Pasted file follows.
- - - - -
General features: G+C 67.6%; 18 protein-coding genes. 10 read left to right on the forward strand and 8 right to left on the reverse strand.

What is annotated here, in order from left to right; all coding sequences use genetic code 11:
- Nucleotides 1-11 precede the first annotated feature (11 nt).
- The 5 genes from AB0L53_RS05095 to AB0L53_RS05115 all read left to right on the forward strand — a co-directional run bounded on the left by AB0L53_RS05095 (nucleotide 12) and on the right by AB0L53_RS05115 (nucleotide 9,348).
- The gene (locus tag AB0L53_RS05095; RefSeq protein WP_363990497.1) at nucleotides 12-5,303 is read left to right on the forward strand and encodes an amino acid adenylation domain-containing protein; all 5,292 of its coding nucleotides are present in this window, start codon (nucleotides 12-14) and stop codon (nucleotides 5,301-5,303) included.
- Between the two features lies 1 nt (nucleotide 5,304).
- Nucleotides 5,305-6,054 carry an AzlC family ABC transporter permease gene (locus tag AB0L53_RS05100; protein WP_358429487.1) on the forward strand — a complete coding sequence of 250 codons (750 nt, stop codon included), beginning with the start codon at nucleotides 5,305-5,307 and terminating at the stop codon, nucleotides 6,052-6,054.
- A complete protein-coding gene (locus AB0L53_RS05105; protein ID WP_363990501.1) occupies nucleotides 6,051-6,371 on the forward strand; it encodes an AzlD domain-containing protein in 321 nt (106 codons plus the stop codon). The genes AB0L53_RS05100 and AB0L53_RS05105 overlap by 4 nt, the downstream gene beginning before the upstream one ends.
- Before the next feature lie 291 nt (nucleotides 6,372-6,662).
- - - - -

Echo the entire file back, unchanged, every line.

General features: G+C 67.6%; 18 protein-coding genes. 10 read left to right on the forward strand and 8 right to left on the reverse strand.

What is annotated here, in order from left to right; all coding sequences use genetic code 11:
- Nucleotides 1-11 precede the first annotated feature (11 nt).
- The 5 genes from AB0L53_RS05095 to AB0L53_RS05115 all read left to right on the forward strand — a co-directional run bounded on the left by AB0L53_RS05095 (nucleotide 12) and on the right by AB0L53_RS05115 (nucleotide 9,348).
- The gene (locus tag AB0L53_RS05095; RefSeq protein WP_363990497.1) at nucleotides 12-5,303 is read left to right on the forward strand and encodes an amino acid adenylation domain-containing protein; all 5,292 of its coding nucleotides are present in this window, start codon (nucleotides 12-14) and stop codon (nucleotides 5,301-5,303) included.
- Between the two features lies 1 nt (nucleotide 5,304).
- Nucleotides 5,305-6,054 carry an AzlC family ABC transporter permease gene (locus tag AB0L53_RS05100; protein WP_358429487.1) on the forward strand — a complete coding sequence of 250 codons (750 nt, stop codon included), beginning with the start codon at nucleotides 5,305-5,307 and terminating at the stop codon, nucleotides 6,052-6,054.
- A complete protein-coding gene (locus AB0L53_RS05105; protein ID WP_363990501.1) occupies nucleotides 6,051-6,371 on the forward strand; it encodes an AzlD domain-containing protein in 321 nt (106 codons plus the stop codon). The genes AB0L53_RS05100 and AB0L53_RS05105 overlap by 4 nt, the downstream gene beginning before the upstream one ends.
- Before the next feature lie 291 nt (nucleotides 6,372-6,662).